Reviews in Fish Biology and Fisheries

, Volume 12, Issue 1, pp 59–77

Marine aquaculture: Genetic potentialities and pitfalls

Authors

  • Fred Utter
    • School of Aquatic and Fishery SciencesUniversity of Washington
  • John Epifanio
    • Center for Aquatic EcologyIllinois Natural History Survey
Article

DOI: 10.1023/A:1022644021870

Cite this article as:
Utter, F. & Epifanio, J. Reviews in Fish Biology and Fisheries (2002) 12: 59. doi:10.1023/A:1022644021870

Abstract

Genetic considerations permeate the intricateinteractions of marine aquacultural populationswith their wild counterparts. We illustratethese complexities in a matrix where sevencategories of primary aquaculture activity(conservation, supplementation, mitigation,intentional introduction, put-and-take,commercial captive rearing, experimental) arelinked to important genetic considerationsrelated to resident and cultured taxa. We focuson the effects of cultured populations on theirwild native conspecifics. Using publishedexamples, we examine both the frequency ofoccurrence and the biological implications ofsituations in which released cultured fish havehad direct genetic effects throughintrogressive hybridization, as well asindirect genetic effects such as inducedthrough disease transfer, induced over-harvest,and displacement. These examples are contrastedwith those instances where aquacultural activitieshave coexisted in harmony with underlyingconcerns related to issues of conservationgenetics. Recommendations are made to guideindustries, agencies, and managers toward theselatter interactions.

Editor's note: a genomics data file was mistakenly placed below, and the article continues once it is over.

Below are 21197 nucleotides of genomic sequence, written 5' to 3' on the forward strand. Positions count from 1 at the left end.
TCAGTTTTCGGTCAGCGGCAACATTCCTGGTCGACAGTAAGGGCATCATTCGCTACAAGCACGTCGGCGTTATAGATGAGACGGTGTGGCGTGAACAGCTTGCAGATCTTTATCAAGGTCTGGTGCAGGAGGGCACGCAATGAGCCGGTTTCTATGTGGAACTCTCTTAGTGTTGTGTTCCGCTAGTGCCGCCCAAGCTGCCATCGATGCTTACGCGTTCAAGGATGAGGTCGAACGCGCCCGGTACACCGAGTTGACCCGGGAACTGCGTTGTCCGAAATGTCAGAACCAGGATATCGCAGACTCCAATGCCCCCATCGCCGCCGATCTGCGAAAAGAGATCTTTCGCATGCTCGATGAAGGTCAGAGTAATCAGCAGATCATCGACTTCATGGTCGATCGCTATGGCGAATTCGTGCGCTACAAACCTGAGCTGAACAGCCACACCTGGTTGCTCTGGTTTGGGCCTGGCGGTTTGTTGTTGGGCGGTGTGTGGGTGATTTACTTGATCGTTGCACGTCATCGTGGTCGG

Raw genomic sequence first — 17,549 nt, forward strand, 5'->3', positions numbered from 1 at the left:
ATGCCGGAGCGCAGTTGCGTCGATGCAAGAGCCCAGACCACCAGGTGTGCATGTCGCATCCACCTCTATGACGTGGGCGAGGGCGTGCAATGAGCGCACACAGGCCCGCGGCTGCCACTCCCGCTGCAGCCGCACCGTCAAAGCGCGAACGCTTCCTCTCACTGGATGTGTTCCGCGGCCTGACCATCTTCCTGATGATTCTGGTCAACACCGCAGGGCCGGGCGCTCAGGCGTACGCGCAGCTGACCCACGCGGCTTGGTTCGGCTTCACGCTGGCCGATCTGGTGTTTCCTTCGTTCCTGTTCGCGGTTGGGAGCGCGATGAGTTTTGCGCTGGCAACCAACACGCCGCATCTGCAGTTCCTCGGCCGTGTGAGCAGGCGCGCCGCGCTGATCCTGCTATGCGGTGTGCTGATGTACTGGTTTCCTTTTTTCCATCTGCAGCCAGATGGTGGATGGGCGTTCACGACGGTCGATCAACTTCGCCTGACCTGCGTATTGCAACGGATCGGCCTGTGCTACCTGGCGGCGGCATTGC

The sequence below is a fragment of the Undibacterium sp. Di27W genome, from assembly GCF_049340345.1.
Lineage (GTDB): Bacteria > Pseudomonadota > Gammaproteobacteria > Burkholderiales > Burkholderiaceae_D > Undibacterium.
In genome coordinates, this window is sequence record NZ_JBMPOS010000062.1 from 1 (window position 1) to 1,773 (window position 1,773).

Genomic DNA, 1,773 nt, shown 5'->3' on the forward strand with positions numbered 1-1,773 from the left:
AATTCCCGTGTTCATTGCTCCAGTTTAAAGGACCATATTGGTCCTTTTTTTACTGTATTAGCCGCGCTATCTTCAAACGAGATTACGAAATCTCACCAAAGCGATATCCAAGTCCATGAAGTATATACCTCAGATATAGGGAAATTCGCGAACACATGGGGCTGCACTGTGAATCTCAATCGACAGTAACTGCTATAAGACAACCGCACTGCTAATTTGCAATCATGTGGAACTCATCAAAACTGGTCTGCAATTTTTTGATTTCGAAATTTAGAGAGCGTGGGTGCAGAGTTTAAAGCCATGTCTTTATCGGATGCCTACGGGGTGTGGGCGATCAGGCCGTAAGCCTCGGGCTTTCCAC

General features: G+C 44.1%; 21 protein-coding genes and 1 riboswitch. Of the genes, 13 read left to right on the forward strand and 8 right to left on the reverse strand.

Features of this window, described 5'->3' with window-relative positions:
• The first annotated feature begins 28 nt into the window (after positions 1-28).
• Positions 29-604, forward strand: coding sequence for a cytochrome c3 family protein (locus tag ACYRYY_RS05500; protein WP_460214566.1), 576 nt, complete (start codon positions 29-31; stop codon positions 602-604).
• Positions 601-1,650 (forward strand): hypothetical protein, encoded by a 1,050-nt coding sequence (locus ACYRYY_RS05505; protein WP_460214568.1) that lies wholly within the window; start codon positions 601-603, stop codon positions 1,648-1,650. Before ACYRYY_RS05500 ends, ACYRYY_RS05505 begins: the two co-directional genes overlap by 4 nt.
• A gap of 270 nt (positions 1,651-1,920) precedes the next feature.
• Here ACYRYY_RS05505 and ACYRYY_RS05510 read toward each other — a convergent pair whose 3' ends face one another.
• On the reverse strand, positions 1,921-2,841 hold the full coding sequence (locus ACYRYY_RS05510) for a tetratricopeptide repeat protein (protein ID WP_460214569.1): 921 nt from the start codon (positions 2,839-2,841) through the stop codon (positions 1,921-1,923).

aquacultureexotic populationsgenetic effectsnatural populationsocean ranching
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Copyright information

© Kluwer Academic Publishers 2002